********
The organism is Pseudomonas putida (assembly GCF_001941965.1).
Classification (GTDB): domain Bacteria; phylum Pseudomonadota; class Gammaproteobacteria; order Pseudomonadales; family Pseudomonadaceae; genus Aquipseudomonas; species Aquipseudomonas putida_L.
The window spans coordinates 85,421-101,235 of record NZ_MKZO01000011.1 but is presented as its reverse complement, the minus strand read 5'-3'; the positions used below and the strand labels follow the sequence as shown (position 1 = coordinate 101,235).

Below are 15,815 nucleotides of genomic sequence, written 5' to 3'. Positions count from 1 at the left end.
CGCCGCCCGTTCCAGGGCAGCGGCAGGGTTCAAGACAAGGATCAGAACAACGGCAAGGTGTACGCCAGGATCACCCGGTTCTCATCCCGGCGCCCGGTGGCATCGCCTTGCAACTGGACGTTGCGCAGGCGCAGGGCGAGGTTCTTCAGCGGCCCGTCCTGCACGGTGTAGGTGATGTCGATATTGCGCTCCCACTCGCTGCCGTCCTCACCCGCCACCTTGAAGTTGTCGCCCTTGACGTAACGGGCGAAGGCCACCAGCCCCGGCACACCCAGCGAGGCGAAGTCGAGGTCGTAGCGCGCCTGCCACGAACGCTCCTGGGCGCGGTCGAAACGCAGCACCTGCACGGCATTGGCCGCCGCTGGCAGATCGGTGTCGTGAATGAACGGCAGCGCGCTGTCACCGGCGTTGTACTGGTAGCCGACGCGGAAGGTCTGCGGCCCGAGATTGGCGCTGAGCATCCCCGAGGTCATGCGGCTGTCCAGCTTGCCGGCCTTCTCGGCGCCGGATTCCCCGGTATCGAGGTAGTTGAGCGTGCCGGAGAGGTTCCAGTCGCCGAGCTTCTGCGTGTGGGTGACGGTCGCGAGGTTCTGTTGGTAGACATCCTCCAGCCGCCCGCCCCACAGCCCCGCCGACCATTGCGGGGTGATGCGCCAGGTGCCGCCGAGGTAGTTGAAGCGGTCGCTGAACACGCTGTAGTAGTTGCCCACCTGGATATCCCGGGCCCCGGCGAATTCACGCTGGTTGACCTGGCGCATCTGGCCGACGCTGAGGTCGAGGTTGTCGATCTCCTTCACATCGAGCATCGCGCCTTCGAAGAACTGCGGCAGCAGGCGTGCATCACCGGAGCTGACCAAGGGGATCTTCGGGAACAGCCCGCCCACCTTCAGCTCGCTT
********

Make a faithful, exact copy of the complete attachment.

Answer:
The organism is Pseudomonas putida (assembly GCF_001941965.1).
Classification (GTDB): domain Bacteria; phylum Pseudomonadota; class Gammaproteobacteria; order Pseudomonadales; family Pseudomonadaceae; genus Aquipseudomonas; species Aquipseudomonas putida_L.
The window spans coordinates 85,421-101,235 of record NZ_MKZO01000011.1 but is presented as its reverse complement, the minus strand read 5'-3'; the positions used below and the strand labels follow the sequence as shown (position 1 = coordinate 101,235).

Below are 15,815 nucleotides of genomic sequence, written 5' to 3'. Positions count from 1 at the left end.
CGCCGCCCGTTCCAGGGCAGCGGCAGGGTTCAAGACAAGGATCAGAACAACGGCAAGGTGTACGCCAGGATCACCCGGTTCTCATCCCGGCGCCCGGTGGCATCGCCTTGCAACTGGACGTTGCGCAGGCGCAGGGCGAGGTTCTTCAGCGGCCCGTCCTGCACGGTGTAGGTGATGTCGATATTGCGCTCCCACTCGCTGCCGTCCTCACCCGCCACCTTGAAGTTGTCGCCCTTGACGTAACGGGCGAAGGCCACCAGCCCCGGCACACCCAGCGAGGCGAAGTCGAGGTCGTAGCGCGCCTGCCACGAACGCTCCTGGGCGCGGTCGAAACGCAGCACCTGCACGGCATTGGCCGCCGCTGGCAGATCGGTGTCGTGAATGAACGGCAGCGCGCTGTCACCGGCGTTGTACTGGTAGCCGACGCGGAAGGTCTGCGGCCCGAGATTGGCGCTGAGCATCCCCGAGGTCATGCGGCTGTCCAGCTTGCCGGCCTTCTCGGCGCCGGATTCCCCGGTATCGAGGTAGTTGAGCGTGCCGGAGAGGTTCCAGTCGCCGAGCTTCTGCGTGTGGGTGACGGTCGCGAGGTTCTGTTGGTAGACATCCTCCAGCCGCCCGCCCCACAGCCCCGCCGACCATTGCGGGGTGATGCGCCAGGTGCCGCCGAGGTAGTTGAAGCGGTCGCTGAACACGCTGTAGTAGTTGCCCACCTGGATATCCCGGGCCCCGGCGAATTCACGCTGGTTGACCTGGCGCATCTGGCCGACGCTGAGGTCGAGGTTGTCGATCTCCTTCACATCGAGCATCGCGCCTTCGAAGAACTGCGGCAGCAGGCGTGCATCACCGGAGCTGACCAAGGGGATCTTCGGGAACAGCCCGCCCACCTTCAGCTCGCTT